As far as I can tell, our purpose as a nation, at best, at least according to the most "visionary" of those politicians seeking the Democratic nomination for the presidency, is to include as many people into this aforementioned vision of middle-class life as possible, which is why I found nothing to believe in while watching this evening's debates.

Perhaps one of the best essays I have read to address these concerns is, amusingly enough, not found on an obscure blog somewhere, nor in the published works of some social theorist or philosopher, but rather in the introduction to the music critic Ian MacDonald's book on The Beatles, Revolution in the Head. I won't attempt to summarize all of the insights contained in the essay, but I do want to at least offer a pertinent idea. According to MacDonald, the true revolutionaries of the 1960s were not the hippies nor the New Left, but rather, simply put, "ordinary people". To MacDonald, the revolution  in question was the throwing off of all the shackles of institutional demands, especially those of the church, to pursue a life of selfish materialism totally divorced from the cultural commons, a life suddenly available to millions after the modernization of production caused by World War II and the surplus of productive capacity now necessarily put to different use. 

In the context of MacDonald's argument, which can be read here, and which I find convincing, though incomplete (the author, British, underestimated the rise of the religious right in America), what passed for political debate this evening was, actually, profoundly anti-political. Rather than politics or government or a nation being called upon to achieve some profound feat that expands boundaries and notions of what it is to be human, what it is to live and to have a life (individual, social, national, global), rather, the usual and unusual, new and old, bugbears are brought forth as a list of reasons as to why those want to pursue a life dedicated to the pursuit of their own pleasure are unable to do so. Wether it's Wall Street or guns or racism or Iran, any issue raised is merely seen in context as something that prevents us from achieving the simultaneously modest yet profoundly nihilistic dream of simply not caring about anyone else and living our own lives.

I am eagerly awaiting, and expect I will be waiting a few more years at least, Rick Perlstein's sequel to The Invisible Bridge, the third in his series of books covering the rise of the post-Goldwater right in America, but I already feel as if I have a premonition of the symbolic value of Ronald Reagan's presidential victory in 1980, a topic I expect he will cover in his next book. More than a culmination of the demographic realignment of voter/party affiliations started during Lyndon Johnson's time in the Oval Office, a realignment hastened by Nixon and the tumultuous 1968 election, Reagan's true victory was his seemingly-permanent codification of the present language of national politics. After Reagan, there is no questioning of middle class values, no possibility of imagining a different world.

And so we get Bernie Sanders' tiresome fulminations against Wall Street, whose penchant for greed (or inevitable search for profit, necessary for the perpetuation of capitalism), is now only problematic because that search for profit has no longer yielded positive changes in the material conditions of the middle class (and there are probably structural and inevitable reasons for this, impossible to understand without explaining that globalization, and its attendant wars, may have been an attempt to extend American middle-class prosperity, not undermine it). We get arguments about gun control that, at best, mention mental illness, but, of course, never call into question what may lead to this illness, the empty a-spirituality of middle-class life, the relentless competition and conformity and dark hatreds that lie just under the surface of middle-class normalcy. We get the same platitudes about supporting our troops while not supporting war that evade both the enormous class difference between those who serve and those who are served, and the responsibility that, you guessed it, the middle class of the United States will never bear for the fact that, due to their votes, we fought these "wrong" wars in the first place. We get conversations about extending free college education to all Americans without taking into account that, amongst the middle class, a BA is now common enough to force many looking for economic stability to take on more debt to pursue Masters degrees, and that even more BA holders entering the workforce will force even more people to do the same.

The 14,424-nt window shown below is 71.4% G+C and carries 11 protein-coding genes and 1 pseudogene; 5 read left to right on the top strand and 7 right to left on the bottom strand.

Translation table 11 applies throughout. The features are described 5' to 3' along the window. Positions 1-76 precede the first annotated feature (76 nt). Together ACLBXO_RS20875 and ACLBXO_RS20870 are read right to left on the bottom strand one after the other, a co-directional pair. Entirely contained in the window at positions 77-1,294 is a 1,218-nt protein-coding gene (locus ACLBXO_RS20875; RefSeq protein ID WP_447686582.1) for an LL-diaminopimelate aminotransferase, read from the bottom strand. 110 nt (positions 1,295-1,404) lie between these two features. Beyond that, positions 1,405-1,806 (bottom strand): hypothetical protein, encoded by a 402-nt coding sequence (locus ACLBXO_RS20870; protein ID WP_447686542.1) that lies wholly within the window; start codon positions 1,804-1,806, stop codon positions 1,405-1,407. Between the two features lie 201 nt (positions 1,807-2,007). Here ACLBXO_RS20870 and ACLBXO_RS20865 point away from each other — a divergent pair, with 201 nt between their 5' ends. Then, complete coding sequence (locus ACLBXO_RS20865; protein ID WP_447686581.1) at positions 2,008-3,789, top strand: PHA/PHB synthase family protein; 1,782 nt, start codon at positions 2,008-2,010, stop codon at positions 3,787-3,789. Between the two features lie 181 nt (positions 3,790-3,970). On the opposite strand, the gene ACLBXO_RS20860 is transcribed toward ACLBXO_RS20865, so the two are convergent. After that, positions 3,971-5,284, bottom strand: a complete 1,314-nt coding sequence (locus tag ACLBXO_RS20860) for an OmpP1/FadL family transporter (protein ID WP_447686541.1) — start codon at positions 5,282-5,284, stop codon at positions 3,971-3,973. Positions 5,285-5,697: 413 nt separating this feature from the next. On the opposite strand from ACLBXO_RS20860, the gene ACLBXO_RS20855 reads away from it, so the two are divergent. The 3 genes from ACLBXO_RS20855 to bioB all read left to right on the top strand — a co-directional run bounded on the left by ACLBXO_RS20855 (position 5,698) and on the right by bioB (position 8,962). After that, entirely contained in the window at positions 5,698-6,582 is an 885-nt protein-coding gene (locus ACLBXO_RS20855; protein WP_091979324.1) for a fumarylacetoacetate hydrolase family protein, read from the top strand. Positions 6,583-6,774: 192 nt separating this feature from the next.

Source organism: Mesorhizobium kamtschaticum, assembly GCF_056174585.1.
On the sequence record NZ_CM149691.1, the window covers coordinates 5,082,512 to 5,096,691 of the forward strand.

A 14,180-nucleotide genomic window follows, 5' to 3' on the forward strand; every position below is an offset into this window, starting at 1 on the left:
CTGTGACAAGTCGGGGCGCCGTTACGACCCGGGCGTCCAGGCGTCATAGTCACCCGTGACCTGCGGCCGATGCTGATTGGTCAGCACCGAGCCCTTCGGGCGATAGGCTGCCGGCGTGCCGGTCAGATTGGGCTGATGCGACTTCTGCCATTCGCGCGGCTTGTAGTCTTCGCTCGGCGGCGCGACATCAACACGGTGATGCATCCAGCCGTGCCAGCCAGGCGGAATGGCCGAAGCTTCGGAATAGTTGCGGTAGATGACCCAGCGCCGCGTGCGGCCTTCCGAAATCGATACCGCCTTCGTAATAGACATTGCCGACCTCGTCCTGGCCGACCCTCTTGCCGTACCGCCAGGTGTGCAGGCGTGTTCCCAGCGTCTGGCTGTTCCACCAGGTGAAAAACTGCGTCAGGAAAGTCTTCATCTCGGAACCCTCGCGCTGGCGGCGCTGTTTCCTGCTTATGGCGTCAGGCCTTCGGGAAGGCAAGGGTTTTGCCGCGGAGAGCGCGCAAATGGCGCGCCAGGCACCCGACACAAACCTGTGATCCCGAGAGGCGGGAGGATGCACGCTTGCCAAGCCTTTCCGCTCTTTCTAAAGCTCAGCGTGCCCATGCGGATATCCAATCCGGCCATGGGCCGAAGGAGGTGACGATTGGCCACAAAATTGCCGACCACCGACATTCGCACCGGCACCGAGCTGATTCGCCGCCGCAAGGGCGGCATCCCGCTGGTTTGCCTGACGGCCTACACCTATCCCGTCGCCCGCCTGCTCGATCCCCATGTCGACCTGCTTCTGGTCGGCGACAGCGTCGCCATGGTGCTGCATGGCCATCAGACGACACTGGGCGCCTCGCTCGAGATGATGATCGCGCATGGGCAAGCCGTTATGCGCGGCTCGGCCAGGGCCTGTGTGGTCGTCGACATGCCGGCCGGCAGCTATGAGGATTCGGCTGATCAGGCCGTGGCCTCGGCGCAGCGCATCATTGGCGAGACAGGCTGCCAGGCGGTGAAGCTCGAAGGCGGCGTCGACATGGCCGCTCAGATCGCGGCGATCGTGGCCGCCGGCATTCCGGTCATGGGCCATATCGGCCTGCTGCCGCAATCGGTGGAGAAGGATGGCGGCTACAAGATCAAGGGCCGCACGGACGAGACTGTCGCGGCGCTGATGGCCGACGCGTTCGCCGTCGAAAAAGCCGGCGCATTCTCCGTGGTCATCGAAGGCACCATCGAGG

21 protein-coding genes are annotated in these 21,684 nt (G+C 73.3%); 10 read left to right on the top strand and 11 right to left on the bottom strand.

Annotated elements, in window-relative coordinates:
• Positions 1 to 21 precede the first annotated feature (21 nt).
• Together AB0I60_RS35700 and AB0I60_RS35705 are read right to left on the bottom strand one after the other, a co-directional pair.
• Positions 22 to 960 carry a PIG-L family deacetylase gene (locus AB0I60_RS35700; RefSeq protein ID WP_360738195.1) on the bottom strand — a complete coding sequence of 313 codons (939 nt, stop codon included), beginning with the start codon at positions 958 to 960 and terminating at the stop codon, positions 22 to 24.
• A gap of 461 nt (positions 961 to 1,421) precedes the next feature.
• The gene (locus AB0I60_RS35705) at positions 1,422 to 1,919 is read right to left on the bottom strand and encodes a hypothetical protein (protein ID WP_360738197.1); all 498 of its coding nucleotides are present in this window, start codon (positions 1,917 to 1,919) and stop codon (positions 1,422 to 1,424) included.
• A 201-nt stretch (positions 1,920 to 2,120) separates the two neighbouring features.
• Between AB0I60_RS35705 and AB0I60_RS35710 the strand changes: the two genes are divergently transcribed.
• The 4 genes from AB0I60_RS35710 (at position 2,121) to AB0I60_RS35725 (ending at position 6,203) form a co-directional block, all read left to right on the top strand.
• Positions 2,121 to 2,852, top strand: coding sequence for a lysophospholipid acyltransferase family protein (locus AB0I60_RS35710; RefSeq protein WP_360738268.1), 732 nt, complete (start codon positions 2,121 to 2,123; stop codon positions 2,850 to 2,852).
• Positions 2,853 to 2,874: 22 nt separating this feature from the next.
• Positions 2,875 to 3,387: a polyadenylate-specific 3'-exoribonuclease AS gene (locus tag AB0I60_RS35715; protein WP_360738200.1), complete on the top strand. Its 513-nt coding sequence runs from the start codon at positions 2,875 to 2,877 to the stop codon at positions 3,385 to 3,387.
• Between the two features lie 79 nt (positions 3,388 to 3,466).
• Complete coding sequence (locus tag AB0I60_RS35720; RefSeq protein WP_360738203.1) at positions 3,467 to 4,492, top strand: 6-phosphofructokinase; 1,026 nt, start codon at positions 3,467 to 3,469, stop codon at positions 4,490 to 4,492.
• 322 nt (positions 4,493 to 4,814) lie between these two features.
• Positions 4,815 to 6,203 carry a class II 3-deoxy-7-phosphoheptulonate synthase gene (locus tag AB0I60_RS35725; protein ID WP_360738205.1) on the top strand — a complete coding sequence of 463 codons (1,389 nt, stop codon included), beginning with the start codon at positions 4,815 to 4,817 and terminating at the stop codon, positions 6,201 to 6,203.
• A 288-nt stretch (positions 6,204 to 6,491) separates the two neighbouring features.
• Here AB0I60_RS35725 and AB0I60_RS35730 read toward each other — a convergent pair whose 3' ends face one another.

As for the environment, the most important issue, the discussion of which was instigated by a question from a voter, not by any of the moderators, this issue was handled the same way it always is: technology will fix it, you don't have to live differently. As wages have been, basically, stagnant since the 1970s, the entire expansion of the American economy has been based on people taking on debts to buy things they don't need. If people were to stop buying things they didn't need (and taking on debts to do it), the economy would collapse (and 2008 can be seen as the limit to the debt-financed phase of middle-class expansion). How, exactly, can this be reconciled with any (last-ditch) attempt to "save the planet"?